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NIST Cybersecurity Framework (CSF 2.0)


In today’s digital age, cybersecurity has become a top priority for businesses of all sizes. With the increasing frequency and sophistication of cyber threats, organisations need effective frameworks to manage cybersecurity risks and protect their assets. One such framework gaining widespread adoption is the National Institute of Standards and Technology (NIST) Cybersecurity Framework (CSF) 2.0. In this article, we’ll provide a detailed overview of the CSF 2.0, its key requirements, and its impacts on businesses.

The NIST Cybersecurity Framework (CSF) is a set of voluntary guidelines, best practices, and standards designed to help organisations manage and improve their cybersecurity posture. Developed by NIST, a division of the U.S. Department of Commerce, the CSF provides a flexible and risk-based approach to cybersecurity, enabling organisations to assess, prioritise, and manage cybersecurity risks effectively.

The CSF 2.0 consists of five core functions: Identify, Protect, Detect, Respond, and Recover. Each function is further divided into categories and subcategories, providing a comprehensive framework for cybersecurity risk management. Here’s an overview of the key requirements and provisions of each function:

  • Identify: This function involves understanding the organisation’s cybersecurity risks, assets, and vulnerabilities. Key activities include asset management, risk assessment, and the development of cybersecurity policies and procedures.
  • Protect: The Protect function focuses on implementing safeguards to protect against cybersecurity threats. This includes activities such as access control, data encryption, security awareness training, and secure configuration management.
  • Detect: Detecting cybersecurity incidents in a timely manner is essential for minimising damage and disruption. The Detect function includes activities such as continuous monitoring, anomaly detection, and incident response planning.
  • Respond: In the event of a cybersecurity incident, organisations must be prepared to respond effectively. The Respond function involves activities such as incident response coordination, containment, mitigation, and communication.
  • Recover: After a cybersecurity incident, organisations need to recover and restore their operations as quickly as possible. The Recover function includes activities such as data backup and recovery, business continuity planning, and post-incident analysis.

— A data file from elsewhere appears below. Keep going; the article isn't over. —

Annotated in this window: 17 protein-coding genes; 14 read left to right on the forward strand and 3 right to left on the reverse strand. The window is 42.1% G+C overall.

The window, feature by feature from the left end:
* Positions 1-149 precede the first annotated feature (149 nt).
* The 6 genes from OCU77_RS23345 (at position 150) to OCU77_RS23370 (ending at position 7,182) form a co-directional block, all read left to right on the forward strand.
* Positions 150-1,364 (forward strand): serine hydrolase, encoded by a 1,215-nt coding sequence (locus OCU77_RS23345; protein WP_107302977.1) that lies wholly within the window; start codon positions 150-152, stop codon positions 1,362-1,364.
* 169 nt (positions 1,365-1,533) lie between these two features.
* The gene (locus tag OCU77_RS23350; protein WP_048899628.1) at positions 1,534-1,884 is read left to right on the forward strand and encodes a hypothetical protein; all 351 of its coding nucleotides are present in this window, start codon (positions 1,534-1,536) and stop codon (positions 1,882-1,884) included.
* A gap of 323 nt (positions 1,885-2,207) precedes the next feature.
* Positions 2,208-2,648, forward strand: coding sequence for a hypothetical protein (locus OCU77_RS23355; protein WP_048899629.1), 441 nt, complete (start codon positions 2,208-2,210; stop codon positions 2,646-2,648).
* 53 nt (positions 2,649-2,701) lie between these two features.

The NIST CSF 2.0 was published on the 26th of February 2024 and applies internationally.

csf 2.0

Does the CSF 2.0 affect my business?

The adoption of the NIST CSF 2.0 can have several significant impacts on businesses:

  • Improved Cybersecurity Posture: By following the guidelines and best practices outlined in the CSF, organisations can strengthen their cybersecurity posture and better protect their sensitive information and assets from cyber threats.
  • Regulatory Compliance: Many regulatory bodies and industry standards organisations, such as the Payment Card Industry Data Security Standard (PCI DSS) and the Health Insurance Portability and Accountability Act (HIPAA), reference the NIST CSF as a recommended framework for cybersecurity compliance. Therefore, adopting the CSF can help businesses meet regulatory requirements and demonstrate compliance.
  • Enhanced Risk Management: The CSF provides a structured approach to cybersecurity risk management, enabling organisations to identify, assess, and prioritise cybersecurity risks effectively. This can help businesses allocate resources more efficiently and focus on addressing the most critical cybersecurity threats.
  • Increased Customer Confidence: Implementing the CSF can enhance customer confidence by demonstrating a commitment to cybersecurity best practices and a proactive approach to protecting customer data and privacy.

By adopting the CSF 2.0, businesses can improve their cybersecurity posture, enhance regulatory compliance, and build customer trust. As cyber threats continue to evolve, the CSF remains a valuable tool for organisations seeking to stay ahead of the curve and safeguard their digital assets and operations.

Do I need the CSF 2.0 in my ISO Compliance Register?

The NIST CSF 2.0 is applicable to businesses of all sizes and across various industries. However, certain sectors, such as finance, healthcare, and critical infrastructure, may have specific regulatory requirements or compliance obligations that make the CSF 2.0 particularly relevant. Additionally, businesses that handle sensitive or personal information, such as financial institutions, healthcare providers, and government agencies, may benefit greatly from implementing the CSF to protect against cyber threats and data breaches.

If this includes your business or organisation we strongly recommend including the CSF 2.0 in your ISO Compliance Register.

Legislation related to the CSF 2.0

Legislation related to the CSF 2.0 include:

  • Data Protection Act 2018
  • Regulation (EU) 2016/679 on the protection of natural persons with regard to the processing of personal data and on the free movement of such data (GDPR)
  • The Cyber (Sanctions) (Overseas Territories) Order 2020

More information

Visit the “NIST Cybersecurity Framework” on the website.

Create an account in the ISO Compliance Register App and add any of the data protection or cybersecurity articles to your Register to access this guidance.